church, visible, law, gospel, st. augustine, ecclesiastical, invisible, roman, theology, elect, fellowship, theologian, commandments
Bible Study; Lecture; Sermon Prep
Ecclesiastical, or dogmatical, terminology has proved to be a convenient tool to convey Scriptural truths succinctly and precisely and to reject erroneous views. However, ecclesiastical terminology may also become a barrier to a common understanding and may actually be the cause that two partners in a conversation talk past each other. The usus loquendi also in ecclesiastical terminology is never constant. The terminology adopted in the Chalcedonian Creed is a case in point. The English theologian unfamiliar with Greek thought patterns may encounter some difficulty in understanding the terms after they have been transferred from Greek to Latin, thence to German, and finally into English. It must furthermore be kept in mind that theologians of different eras employ different methods, and the terminology will be weighted accordingly. This accounts for the fact that the modern theological student finds it very difficult to understand the terms nature and accident as employed in the Flacian controversy concerning original sin.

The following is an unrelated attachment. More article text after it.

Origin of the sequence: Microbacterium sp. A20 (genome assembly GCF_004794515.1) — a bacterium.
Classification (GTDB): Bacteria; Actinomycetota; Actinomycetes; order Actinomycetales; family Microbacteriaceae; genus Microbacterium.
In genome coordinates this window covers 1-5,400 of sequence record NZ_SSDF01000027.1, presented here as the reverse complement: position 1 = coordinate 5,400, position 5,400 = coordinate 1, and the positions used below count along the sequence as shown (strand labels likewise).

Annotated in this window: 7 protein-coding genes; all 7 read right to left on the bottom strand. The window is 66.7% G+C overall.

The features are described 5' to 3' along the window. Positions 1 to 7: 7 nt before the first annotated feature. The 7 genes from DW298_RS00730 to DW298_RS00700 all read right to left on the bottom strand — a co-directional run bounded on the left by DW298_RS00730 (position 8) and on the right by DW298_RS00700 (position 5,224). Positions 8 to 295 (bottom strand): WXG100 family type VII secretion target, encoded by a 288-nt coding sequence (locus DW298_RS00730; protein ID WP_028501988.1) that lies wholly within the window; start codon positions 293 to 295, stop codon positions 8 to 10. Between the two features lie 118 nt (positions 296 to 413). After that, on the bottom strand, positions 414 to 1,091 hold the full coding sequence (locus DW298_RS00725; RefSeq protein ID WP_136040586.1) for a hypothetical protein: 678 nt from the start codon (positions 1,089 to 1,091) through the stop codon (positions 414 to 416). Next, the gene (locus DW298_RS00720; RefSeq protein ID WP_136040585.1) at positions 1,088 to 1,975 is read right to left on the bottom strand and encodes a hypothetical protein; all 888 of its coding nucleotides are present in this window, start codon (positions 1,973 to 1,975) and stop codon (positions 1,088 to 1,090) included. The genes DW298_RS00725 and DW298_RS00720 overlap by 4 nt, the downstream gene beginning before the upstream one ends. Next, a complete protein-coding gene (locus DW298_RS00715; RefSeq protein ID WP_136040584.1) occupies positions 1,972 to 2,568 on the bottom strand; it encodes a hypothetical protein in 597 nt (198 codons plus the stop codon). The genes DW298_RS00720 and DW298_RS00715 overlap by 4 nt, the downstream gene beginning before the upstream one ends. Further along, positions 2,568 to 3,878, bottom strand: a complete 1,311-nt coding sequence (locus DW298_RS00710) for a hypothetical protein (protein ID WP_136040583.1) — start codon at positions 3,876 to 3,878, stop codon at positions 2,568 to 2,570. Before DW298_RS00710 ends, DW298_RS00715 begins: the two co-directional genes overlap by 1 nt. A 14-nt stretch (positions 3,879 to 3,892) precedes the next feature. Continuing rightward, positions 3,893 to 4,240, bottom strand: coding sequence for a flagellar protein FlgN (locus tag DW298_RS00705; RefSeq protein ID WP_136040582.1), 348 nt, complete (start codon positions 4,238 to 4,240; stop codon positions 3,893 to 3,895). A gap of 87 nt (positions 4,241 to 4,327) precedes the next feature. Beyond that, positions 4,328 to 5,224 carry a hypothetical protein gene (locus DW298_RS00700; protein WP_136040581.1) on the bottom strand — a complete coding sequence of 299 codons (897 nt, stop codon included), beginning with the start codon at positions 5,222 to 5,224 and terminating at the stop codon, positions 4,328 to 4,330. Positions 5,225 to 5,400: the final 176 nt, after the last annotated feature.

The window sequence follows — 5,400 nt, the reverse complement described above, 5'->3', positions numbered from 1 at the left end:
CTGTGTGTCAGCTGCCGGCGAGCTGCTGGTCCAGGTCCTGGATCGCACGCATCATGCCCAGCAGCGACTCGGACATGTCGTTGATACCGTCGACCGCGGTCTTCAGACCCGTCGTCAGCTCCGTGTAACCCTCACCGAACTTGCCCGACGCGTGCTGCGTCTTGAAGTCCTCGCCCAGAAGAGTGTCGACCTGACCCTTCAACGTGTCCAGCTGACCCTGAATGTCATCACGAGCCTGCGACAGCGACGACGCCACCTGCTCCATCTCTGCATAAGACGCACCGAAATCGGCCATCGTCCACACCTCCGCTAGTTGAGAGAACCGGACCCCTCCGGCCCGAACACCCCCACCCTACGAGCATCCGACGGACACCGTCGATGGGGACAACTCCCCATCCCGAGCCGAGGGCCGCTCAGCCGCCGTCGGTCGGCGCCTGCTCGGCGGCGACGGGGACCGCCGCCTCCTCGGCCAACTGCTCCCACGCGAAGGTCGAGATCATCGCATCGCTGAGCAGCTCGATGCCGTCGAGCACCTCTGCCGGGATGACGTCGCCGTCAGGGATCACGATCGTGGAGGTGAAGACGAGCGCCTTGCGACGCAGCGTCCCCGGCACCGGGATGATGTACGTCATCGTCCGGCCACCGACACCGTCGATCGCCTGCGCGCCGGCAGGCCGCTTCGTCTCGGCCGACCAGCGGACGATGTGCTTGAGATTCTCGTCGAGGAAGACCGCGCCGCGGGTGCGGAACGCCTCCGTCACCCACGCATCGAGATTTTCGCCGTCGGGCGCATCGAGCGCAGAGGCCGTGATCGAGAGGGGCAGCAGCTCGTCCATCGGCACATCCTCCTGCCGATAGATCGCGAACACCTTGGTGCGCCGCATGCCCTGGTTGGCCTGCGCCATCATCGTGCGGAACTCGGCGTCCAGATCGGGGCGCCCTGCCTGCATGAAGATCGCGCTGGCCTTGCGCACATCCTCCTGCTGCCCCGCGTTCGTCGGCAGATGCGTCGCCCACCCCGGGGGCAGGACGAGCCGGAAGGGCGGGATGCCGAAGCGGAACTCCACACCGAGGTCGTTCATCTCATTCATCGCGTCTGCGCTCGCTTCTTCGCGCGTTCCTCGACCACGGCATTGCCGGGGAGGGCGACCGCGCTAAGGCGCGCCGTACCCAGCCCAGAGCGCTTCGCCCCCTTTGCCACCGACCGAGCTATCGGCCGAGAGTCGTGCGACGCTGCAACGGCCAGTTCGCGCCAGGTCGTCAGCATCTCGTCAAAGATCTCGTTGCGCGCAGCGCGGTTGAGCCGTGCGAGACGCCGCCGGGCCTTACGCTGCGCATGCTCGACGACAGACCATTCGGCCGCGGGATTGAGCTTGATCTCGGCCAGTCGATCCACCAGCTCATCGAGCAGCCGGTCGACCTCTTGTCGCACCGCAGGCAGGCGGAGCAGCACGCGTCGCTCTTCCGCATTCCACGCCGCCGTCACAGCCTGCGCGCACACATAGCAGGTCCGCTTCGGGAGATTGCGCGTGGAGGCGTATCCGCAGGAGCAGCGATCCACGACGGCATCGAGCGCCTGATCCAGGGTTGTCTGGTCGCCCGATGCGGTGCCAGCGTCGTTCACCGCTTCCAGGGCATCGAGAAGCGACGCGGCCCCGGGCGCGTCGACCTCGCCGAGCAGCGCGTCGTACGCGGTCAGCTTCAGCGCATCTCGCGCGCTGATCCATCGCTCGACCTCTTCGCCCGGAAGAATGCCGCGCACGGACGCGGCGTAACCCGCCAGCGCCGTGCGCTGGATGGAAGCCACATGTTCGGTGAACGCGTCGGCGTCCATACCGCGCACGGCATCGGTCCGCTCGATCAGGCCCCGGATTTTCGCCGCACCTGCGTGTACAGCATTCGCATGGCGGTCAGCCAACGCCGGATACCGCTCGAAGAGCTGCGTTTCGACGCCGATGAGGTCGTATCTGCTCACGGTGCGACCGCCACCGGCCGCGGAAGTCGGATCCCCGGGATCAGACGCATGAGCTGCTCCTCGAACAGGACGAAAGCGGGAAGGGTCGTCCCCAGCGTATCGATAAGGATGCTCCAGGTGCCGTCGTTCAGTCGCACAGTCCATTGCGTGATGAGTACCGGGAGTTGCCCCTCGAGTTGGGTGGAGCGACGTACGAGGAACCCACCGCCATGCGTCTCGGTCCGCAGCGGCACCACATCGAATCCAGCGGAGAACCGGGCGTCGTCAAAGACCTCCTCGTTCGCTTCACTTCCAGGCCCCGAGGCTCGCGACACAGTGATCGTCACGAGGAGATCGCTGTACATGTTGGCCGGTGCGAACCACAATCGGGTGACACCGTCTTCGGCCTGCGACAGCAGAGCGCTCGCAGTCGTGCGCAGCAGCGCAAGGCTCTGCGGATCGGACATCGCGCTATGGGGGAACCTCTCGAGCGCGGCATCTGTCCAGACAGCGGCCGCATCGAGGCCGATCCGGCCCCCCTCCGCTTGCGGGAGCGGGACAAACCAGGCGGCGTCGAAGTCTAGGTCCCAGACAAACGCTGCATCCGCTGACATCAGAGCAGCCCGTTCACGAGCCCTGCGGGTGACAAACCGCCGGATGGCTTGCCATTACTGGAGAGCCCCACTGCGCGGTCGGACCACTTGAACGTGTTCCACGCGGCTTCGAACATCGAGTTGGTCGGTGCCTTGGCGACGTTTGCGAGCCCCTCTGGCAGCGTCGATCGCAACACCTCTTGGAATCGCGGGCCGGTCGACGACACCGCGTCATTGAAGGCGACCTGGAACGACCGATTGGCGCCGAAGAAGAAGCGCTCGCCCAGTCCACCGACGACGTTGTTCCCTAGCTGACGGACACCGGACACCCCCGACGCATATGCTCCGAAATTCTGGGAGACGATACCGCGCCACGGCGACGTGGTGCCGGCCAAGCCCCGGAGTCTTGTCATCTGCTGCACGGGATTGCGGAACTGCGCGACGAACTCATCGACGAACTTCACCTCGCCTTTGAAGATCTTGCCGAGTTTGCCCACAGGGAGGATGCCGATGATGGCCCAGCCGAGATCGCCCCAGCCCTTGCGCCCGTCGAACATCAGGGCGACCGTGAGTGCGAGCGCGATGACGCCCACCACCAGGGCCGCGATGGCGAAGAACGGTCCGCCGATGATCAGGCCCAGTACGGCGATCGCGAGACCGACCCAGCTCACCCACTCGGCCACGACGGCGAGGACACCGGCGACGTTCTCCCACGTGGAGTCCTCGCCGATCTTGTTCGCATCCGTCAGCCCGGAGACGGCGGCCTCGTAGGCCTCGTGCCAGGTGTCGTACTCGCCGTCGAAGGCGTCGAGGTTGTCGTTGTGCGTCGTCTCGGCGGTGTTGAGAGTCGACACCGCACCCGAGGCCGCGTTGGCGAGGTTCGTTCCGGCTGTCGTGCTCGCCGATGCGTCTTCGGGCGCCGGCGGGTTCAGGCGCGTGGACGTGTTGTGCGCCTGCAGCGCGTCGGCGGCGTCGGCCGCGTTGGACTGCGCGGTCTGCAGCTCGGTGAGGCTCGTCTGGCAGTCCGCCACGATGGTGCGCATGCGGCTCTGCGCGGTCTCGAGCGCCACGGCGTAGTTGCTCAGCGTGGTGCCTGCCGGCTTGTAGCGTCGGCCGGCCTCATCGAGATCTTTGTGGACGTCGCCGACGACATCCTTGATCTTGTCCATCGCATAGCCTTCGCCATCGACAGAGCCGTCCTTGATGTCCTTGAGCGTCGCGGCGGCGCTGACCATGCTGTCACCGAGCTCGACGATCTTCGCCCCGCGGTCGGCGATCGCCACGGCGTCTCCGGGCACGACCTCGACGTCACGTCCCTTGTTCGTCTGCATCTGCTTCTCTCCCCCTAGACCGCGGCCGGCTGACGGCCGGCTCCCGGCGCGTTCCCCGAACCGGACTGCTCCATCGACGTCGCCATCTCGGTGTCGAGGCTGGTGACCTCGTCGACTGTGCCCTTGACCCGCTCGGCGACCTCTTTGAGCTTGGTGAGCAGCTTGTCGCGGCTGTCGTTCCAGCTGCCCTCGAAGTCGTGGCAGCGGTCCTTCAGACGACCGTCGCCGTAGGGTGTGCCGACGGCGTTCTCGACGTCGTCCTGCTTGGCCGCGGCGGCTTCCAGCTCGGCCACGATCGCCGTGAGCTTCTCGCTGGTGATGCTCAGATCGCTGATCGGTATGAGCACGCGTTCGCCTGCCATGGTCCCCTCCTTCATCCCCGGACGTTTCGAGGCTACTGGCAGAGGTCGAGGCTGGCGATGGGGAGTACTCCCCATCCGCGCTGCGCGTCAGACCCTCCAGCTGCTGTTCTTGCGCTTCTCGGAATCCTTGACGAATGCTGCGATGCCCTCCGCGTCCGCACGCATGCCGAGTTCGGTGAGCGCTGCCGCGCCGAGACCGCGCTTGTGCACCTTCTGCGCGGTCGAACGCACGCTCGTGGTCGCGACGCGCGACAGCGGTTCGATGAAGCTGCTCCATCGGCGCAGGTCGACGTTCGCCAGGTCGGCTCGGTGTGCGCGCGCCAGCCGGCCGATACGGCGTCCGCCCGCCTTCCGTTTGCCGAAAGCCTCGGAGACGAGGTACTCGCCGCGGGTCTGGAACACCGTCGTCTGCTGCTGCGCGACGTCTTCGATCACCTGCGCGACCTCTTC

Religious Thought, Theology and Philosophy of Religion
Laity; Ministers; Scholars
Mayer, F. E.
"The Proper Distinction Between Law and Gospel and the Terminology Visible and Invisible Church,"
Concordia Theological Monthly: Vol. 25, Article 12.
Available at: https://scholar.csl.edu/ctm/vol25/iss1/12